While this is the prudent thing to do, there are a few considerations to be aware of beforehand to avoid disappointment, says Quentin Barnard, technical director at retail enterprise software and IT specialist RedPanda.
He says the number one mistake retailers and other businesses make is to see e-commerce as an add-on or a business unit in isolation. “We see a lot of retailers who, for example, build their e-commerce solutions in disconnect to their on-premise point-of-sale. This causes massive stumbling blocks because when you take that approach, you need to manage two ecosystems which creates a lot of complexity,” he says.
The complexity he refers to is the potential for large amounts of duplication and product vetting, not to mention the intensive task of enriching the data to be fit for online retail, such as uploading photos and extended product information. “The two worlds need to be knitted together. There are cases where online stores sold products at below cost or where the retailer sold all stock in-store without updating the e-commerce platform precisely because these two ecosystems are working in isolation,” he says.
Legacy systems were designed with a single purpose in mind. The ideal approach for the future, he says, is investing in an omnichannel environment. RedPanda software defines omnichannel as a fully integrated approach to commerce, which provides consumers with a unified shopping experience across all channels or touchpoints.
“The ultimate vision is an endless aisle, so to speak, where a customer can start a purchase on mobile, move to the web, stop at the store, and physically choose a few items, all in a seamless interface, and check out in one go, all in one place. The marketing omnichannel has come a long way in South Africa, but broadly speaking, the full buying experience needs work across sectors,” Barnard says.
While off-the-shelf e-commerce and m-commerce platforms serve a purpose and offer a useful entry into the online retail market, there comes a time when custom-built platforms make more sense for growing businesses, he says. This is when a business finds its niche and wishes to interact with its customers in a unique manner.
“Ready-made platforms are built for specific scenarios, and while they may be cost-effective in the short term for smaller businesses, they can hold a retailer back. As the business grows and it develops customer insights that require it to move in a certain direction, a custom solution becomes a better investment because it provides the flexibility to design a bespoke experience, as opposed to trying to adapt an off-the-shelf solution,” says Barnard.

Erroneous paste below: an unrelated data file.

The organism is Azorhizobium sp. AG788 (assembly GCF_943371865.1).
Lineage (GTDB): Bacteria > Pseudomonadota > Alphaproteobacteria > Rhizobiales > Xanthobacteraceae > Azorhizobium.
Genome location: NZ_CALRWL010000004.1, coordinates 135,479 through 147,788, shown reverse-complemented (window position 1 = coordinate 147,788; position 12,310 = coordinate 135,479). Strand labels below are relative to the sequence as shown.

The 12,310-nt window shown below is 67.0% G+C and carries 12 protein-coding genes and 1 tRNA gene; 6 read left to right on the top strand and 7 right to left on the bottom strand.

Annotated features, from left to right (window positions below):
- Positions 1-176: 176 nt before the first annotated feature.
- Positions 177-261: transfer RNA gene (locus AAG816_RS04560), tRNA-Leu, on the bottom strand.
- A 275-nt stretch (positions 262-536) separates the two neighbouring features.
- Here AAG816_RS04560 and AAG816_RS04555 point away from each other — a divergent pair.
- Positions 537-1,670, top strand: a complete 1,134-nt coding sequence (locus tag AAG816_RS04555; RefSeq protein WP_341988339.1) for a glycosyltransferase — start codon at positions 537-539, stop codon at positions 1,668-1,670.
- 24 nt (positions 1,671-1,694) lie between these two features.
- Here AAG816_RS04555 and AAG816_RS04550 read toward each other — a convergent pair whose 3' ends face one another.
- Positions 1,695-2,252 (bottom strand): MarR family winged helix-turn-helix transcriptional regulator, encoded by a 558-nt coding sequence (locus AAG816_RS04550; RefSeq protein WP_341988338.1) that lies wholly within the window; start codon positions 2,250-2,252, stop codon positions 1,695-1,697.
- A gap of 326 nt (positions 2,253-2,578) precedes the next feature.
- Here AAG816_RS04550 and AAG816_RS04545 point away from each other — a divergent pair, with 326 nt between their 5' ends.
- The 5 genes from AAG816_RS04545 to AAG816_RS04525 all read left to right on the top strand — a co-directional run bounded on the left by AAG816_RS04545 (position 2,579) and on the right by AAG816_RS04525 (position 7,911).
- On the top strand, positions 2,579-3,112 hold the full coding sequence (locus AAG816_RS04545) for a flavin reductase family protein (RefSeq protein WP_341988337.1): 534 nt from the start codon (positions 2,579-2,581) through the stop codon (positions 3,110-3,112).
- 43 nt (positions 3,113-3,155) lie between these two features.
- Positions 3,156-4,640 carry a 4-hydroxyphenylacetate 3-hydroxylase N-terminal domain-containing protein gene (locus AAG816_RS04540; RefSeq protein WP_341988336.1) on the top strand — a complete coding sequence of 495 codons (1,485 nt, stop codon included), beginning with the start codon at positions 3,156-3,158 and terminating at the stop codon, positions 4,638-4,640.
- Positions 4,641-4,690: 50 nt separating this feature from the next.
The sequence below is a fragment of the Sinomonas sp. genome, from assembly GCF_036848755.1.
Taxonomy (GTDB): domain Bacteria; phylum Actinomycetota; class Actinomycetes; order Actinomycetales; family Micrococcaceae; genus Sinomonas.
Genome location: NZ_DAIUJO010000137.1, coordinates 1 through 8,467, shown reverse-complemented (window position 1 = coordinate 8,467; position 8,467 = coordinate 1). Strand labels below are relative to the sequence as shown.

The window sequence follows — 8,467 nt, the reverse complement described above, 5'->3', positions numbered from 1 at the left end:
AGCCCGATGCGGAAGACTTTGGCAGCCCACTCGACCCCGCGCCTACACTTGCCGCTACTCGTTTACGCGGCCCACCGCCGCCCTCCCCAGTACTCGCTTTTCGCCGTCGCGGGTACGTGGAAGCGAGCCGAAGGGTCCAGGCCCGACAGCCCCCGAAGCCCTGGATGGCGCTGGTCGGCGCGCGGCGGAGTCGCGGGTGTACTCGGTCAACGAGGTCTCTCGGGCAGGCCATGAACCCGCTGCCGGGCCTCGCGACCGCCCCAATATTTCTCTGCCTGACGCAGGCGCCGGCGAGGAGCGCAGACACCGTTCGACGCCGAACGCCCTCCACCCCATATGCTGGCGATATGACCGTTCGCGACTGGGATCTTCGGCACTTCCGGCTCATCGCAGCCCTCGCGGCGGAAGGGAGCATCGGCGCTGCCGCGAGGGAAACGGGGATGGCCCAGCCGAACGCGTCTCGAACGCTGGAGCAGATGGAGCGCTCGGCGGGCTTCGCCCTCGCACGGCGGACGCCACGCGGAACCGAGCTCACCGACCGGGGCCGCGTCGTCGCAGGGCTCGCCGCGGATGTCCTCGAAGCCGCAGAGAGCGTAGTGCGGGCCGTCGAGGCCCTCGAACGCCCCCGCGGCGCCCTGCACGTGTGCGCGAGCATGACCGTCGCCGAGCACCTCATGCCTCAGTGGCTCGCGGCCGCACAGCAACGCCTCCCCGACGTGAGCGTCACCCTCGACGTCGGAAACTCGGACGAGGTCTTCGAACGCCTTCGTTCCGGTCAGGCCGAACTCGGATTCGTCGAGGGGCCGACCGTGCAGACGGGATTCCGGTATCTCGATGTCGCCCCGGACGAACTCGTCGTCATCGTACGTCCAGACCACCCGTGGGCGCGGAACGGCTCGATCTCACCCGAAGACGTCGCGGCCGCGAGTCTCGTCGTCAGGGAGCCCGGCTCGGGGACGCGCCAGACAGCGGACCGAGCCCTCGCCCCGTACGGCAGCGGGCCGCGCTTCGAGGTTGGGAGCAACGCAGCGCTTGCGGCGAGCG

The rapid growth of e-commerce in South Africa because of the Covid-19 pandemic has likely changed people’s shopping behaviour for good. As a result of this, many businesses are planning a move into online shopping.
Barnard says there are five things every business must consider before starting their e-commerce and m-commerce journeys. These are:
It is imperative to include everyone in the online retail strategy. This is the board, IT, sales, operations – the business must be unified in embracing the strategy because the online store is not going to live in isolation but be a fundamental arm of an integrated business.
Analyse all the backend systems and see how well they can be integrated. This includes the financial systems, merchandise, loyalty programmes and everything in between. Take into consideration the cost and implications of the integration of current systems.
A business may be used to a fixed number of transactions, but once it is online and Black Friday comes along: can it handle the volume, and can it keep track of inventory in real-time? Choosing the right IT partner, with the right experience across systems and technologies is vital.
Build a strategy and then understand what the big picture is and where you want to go with the customer journey. Build towards this vision – start now, start small and deliver in an integrated fashion. Build your ecosystem so it is scalable.
Choose the correct technology fundamentals. Containerisation of applications in the cloud, for example, provide rapid ability to scale up and down to match demand. Artificial intelligence and machine learning will become ever more prevalent as retailers make provision for smarter automated capabilities along the buying journey.
Traditional brick-and-mortar stores have work hours, whereas e-commerce is 24/7. This means you don’t have the luxury of lengthy after-hours data and order processing, among other considerations. Everything must happen in real time, so ensure there is integration between your business and the logistics partner, merchandise suppliers, IT service providers, and every other stakeholder.
The way an order is fulfilled plays a large role in customer satisfaction and retention. When choosing a logistics partner, ensure they can handle changes in volume that you would likely experience, are reliable, fast and have effective order tracking capabilities. In the eyes of the customer, they are still dealing with you.
Barnard says with the fundamentals solidly in place, retailers can start their journeys to being able to deliver a true omnichannel buying experience across mobile, web and physical environments.